Royal Irish Constabulary

The Royal Irish Constabulary (RIC, Irish: Constáblacht Ríoga na hÉireann; simply called the Irish Constabulary 1836–67) was the police force in Ireland from 1822 until 1922, when the country was part of the United Kingdom. A separate civic police force, the unarmed Dublin Metropolitan Police, patrolled the capital, while the cities of Derry and Belfast, originally with their own police forces, later had special divisions within the RIC.[1] For most of its history, the ethnic and religious makeup of the RIC broadly matched that of the Irish population, although Anglo-Irish Protestants were over-represented among its senior officers.

Royal Irish Constabulary
AbbreviationRIC
Agency overview
Formed1822
DissolvedAugust 1922
Superseding agencyGarda Síochána
Royal Ulster Constabulary
Legal personalityPolice force
Jurisdictional structure
National agencyUnited Kingdom of Great Britain and Ireland
Operations jurisdictionUnited Kingdom of Great Britain and Ireland
Map of Royal Irish Constabulary's jurisdiction
Size84,421 km2 (32,595 sq mi)
Population8,175,124 (1840)
4,390,219 (1911)
General nature

The RIC was under the authority of the British administration in Ireland. It was a quasi-military police force. Unlike police elsewhere in the United Kingdom, RIC constables were routinely armed (including with carbines) and billeted in barracks, and the force had a militaristic structure. It policed Ireland during a period of agrarian unrest and Irish nationalist agitation. It was used to quell civil unrest during the Tithe War, the Young Irelander Rebellion, the Fenian Rising, the Land War, and the Irish revolutionary period. During the Irish War of Independence, the RIC faced mass public boycotts and attacks by the Irish Republican Army (IRA). It was reinforced with recruits from Britain—the Black and Tans and Auxiliaries—who became notorious for police brutality and attacks on civilians. The Ulster Special Constabulary was formed to reinforce the RIC in the northern province of Ulster.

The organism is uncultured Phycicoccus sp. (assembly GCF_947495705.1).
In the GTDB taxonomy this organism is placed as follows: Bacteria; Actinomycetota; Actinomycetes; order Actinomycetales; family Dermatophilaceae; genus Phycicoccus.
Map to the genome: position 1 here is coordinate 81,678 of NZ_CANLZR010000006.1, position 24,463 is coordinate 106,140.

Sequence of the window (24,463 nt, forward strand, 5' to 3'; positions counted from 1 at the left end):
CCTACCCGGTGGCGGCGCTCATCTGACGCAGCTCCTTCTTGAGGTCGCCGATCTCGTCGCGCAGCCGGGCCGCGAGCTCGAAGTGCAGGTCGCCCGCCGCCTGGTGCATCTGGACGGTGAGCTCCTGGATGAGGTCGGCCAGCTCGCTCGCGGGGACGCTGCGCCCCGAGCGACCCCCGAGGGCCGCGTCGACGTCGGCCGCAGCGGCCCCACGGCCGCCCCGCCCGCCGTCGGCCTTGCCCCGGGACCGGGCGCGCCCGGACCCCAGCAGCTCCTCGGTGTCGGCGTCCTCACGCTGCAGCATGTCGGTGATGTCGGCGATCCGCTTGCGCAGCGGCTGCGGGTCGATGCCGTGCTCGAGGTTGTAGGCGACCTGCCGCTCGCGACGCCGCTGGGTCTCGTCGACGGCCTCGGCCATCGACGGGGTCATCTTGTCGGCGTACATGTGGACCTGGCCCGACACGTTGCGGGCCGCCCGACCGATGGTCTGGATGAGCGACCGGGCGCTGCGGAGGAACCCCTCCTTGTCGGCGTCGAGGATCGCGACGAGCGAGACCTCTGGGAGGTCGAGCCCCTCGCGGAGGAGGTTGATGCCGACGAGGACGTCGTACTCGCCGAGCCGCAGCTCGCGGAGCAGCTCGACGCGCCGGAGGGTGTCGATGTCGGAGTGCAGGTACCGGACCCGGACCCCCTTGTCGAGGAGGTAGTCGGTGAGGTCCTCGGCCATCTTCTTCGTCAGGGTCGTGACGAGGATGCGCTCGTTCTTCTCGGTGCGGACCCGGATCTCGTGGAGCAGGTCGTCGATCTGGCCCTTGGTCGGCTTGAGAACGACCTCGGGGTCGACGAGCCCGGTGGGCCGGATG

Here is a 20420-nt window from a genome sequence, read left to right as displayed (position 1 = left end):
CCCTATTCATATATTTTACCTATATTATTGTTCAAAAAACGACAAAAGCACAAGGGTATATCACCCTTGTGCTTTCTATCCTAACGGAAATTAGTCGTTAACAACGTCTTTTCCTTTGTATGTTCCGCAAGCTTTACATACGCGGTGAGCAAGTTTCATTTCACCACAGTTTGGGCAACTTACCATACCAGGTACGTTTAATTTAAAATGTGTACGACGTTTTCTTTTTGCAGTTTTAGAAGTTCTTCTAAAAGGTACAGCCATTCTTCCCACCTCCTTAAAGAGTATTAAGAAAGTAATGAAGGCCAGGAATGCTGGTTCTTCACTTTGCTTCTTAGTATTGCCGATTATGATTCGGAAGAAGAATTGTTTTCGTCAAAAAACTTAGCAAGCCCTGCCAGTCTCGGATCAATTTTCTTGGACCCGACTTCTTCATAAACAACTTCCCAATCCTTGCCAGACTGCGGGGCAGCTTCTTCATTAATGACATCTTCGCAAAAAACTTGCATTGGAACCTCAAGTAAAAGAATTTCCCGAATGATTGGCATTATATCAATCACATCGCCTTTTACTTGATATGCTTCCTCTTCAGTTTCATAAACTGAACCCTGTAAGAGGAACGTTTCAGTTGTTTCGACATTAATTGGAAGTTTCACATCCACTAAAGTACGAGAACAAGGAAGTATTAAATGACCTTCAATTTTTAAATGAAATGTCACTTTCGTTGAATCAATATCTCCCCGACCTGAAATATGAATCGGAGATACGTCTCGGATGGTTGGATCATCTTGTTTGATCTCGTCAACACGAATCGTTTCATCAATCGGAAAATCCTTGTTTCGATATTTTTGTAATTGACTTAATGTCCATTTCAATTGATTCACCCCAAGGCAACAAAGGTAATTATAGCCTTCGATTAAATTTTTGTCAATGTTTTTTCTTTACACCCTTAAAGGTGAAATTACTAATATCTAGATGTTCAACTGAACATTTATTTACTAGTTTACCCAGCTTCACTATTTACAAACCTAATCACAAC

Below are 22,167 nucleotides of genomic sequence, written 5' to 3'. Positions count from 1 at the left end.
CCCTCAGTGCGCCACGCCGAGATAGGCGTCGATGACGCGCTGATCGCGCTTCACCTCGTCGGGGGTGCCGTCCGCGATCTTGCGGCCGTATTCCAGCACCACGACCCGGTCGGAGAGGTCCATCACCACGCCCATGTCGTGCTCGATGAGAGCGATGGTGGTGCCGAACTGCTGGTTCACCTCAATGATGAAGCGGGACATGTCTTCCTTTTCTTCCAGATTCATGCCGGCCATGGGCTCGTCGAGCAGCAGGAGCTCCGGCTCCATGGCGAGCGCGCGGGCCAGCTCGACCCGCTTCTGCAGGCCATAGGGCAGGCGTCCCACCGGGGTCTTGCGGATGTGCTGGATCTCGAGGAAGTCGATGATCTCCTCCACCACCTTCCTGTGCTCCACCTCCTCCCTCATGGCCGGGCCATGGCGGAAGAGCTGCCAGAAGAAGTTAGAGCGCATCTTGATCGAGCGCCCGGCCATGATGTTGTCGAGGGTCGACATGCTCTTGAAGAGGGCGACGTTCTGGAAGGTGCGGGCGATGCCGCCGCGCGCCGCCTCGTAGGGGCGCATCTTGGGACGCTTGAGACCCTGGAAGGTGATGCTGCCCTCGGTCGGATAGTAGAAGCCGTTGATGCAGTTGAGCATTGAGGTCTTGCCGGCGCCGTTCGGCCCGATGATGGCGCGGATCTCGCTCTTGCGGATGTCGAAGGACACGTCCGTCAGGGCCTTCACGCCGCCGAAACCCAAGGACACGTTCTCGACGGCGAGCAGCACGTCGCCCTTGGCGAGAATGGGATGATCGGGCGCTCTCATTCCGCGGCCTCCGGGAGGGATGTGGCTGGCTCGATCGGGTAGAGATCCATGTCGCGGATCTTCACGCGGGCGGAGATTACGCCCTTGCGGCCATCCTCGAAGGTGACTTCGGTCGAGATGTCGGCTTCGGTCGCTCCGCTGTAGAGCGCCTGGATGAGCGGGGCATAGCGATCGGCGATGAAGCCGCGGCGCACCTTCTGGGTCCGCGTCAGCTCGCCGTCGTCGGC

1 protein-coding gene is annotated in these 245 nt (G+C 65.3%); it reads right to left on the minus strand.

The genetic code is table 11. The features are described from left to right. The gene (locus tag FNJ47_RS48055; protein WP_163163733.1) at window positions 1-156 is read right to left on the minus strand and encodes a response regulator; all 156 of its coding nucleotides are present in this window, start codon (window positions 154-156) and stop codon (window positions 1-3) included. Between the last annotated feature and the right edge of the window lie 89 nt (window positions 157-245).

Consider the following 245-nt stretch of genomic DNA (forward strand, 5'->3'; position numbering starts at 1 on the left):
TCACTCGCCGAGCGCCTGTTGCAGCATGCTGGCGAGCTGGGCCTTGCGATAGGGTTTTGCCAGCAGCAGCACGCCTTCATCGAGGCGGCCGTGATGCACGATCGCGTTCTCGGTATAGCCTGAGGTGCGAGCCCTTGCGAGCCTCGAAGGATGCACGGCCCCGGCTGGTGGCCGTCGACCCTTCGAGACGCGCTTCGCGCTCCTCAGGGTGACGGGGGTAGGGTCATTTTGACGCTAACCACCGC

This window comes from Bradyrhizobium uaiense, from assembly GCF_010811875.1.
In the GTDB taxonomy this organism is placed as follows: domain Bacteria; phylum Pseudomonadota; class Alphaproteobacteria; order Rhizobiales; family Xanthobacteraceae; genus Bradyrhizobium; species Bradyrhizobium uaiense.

In consequence of the Anglo-Irish Treaty and partition of Ireland, the RIC was disbanded in 1922 and was replaced by the Garda Síochána in the Irish Free State and the Royal Ulster Constabulary in Northern Ireland.

The RIC's system of policing influenced the armed Canadian North-West Mounted Police (predecessor of the Royal Canadian Mounted Police), the armed Victoria Police force in Australia, and the armed Royal Newfoundland Constabulary in Newfoundland.[2]